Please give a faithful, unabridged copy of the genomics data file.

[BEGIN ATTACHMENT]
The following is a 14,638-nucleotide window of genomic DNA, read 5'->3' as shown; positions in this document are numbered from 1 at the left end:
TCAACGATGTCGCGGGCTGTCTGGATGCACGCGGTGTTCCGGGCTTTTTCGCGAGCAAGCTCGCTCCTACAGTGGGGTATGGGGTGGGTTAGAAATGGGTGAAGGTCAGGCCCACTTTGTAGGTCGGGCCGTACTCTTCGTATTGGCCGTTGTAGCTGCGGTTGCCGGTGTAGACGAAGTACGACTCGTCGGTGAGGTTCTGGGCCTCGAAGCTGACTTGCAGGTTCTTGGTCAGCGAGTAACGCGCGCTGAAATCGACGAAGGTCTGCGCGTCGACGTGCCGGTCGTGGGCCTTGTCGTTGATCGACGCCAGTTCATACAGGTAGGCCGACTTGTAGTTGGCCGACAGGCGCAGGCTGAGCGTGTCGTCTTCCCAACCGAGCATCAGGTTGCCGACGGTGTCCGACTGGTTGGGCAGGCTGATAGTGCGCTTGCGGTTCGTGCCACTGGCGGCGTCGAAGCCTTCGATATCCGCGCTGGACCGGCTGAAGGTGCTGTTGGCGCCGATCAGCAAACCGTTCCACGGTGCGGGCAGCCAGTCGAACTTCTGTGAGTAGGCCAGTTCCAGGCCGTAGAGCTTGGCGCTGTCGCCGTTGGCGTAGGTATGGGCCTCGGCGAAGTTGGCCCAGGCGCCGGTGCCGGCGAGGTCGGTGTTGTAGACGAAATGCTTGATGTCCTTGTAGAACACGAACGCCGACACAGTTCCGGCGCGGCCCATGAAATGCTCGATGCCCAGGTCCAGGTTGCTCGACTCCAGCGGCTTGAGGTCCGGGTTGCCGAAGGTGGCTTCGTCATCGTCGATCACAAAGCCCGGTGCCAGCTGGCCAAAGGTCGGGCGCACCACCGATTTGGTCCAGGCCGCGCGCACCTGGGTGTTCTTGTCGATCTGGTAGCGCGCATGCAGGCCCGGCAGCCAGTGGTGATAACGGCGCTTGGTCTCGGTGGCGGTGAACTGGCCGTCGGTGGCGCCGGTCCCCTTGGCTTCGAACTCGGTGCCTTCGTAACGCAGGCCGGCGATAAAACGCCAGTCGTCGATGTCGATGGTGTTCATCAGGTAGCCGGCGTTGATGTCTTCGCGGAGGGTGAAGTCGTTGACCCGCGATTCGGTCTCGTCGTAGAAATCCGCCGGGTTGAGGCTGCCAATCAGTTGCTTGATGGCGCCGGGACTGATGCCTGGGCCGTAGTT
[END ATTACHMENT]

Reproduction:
The following is a 14,638-nucleotide window of genomic DNA, read 5'->3' as shown; positions in this document are numbered from 1 at the left end:
TCAACGATGTCGCGGGCTGTCTGGATGCACGCGGTGTTCCGGGCTTTTTCGCGAGCAAGCTCGCTCCTACAGTGGGGTATGGGGTGGGTTAGAAATGGGTGAAGGTCAGGCCCACTTTGTAGGTCGGGCCGTACTCTTCGTATTGGCCGTTGTAGCTGCGGTTGCCGGTGTAGACGAAGTACGACTCGTCGGTGAGGTTCTGGGCCTCGAAGCTGACTTGCAGGTTCTTGGTCAGCGAGTAACGCGCGCTGAAATCGACGAAGGTCTGCGCGTCGACGTGCCGGTCGTGGGCCTTGTCGTTGATCGACGCCAGTTCATACAGGTAGGCCGACTTGTAGTTGGCCGACAGGCGCAGGCTGAGCGTGTCGTCTTCCCAACCGAGCATCAGGTTGCCGACGGTGTCCGACTGGTTGGGCAGGCTGATAGTGCGCTTGCGGTTCGTGCCACTGGCGGCGTCGAAGCCTTCGATATCCGCGCTGGACCGGCTGAAGGTGCTGTTGGCGCCGATCAGCAAACCGTTCCACGGTGCGGGCAGCCAGTCGAACTTCTGTGAGTAGGCCAGTTCCAGGCCGTAGAGCTTGGCGCTGTCGCCGTTGGCGTAGGTATGGGCCTCGGCGAAGTTGGCCCAGGCGCCGGTGCCGGCGAGGTCGGTGTTGTAGACGAAATGCTTGATGTCCTTGTAGAACACGAACGCCGACACAGTTCCGGCGCGGCCCATGAAATGCTCGATGCCCAGGTCCAGGTTGCTCGACTCCAGCGGCTTGAGGTCCGGGTTGCCGAAGGTGGCTTCGTCATCGTCGATCACAAAGCCCGGTGCCAGCTGGCCAAAGGTCGGGCGCACCACCGATTTGGTCCAGGCCGCGCGCACCTGGGTGTTCTTGTCGATCTGGTAGCGCGCATGCAGGCCCGGCAGCCAGTGGTGATAACGGCGCTTGGTCTCGGTGGCGGTGAACTGGCCGTCGGTGGCGCCGGTCCCCTTGGCTTCGAACTCGGTGCCTTCGTAACGCAGGCCGGCGATAAAACGCCAGTCGTCGATGTCGATGGTGTTCATCAGGTAGCCGGCGTTGATGTCTTCGCGGAGGGTGAAGTCGTTGACCCGCGATTCGGTCTCGTCGTAGAAATCCGCCGGGTTGAGGCTGCCAATCAGTTGCTTGATGGCGCCGGGACTGATGCCTGGGCCGTAGTT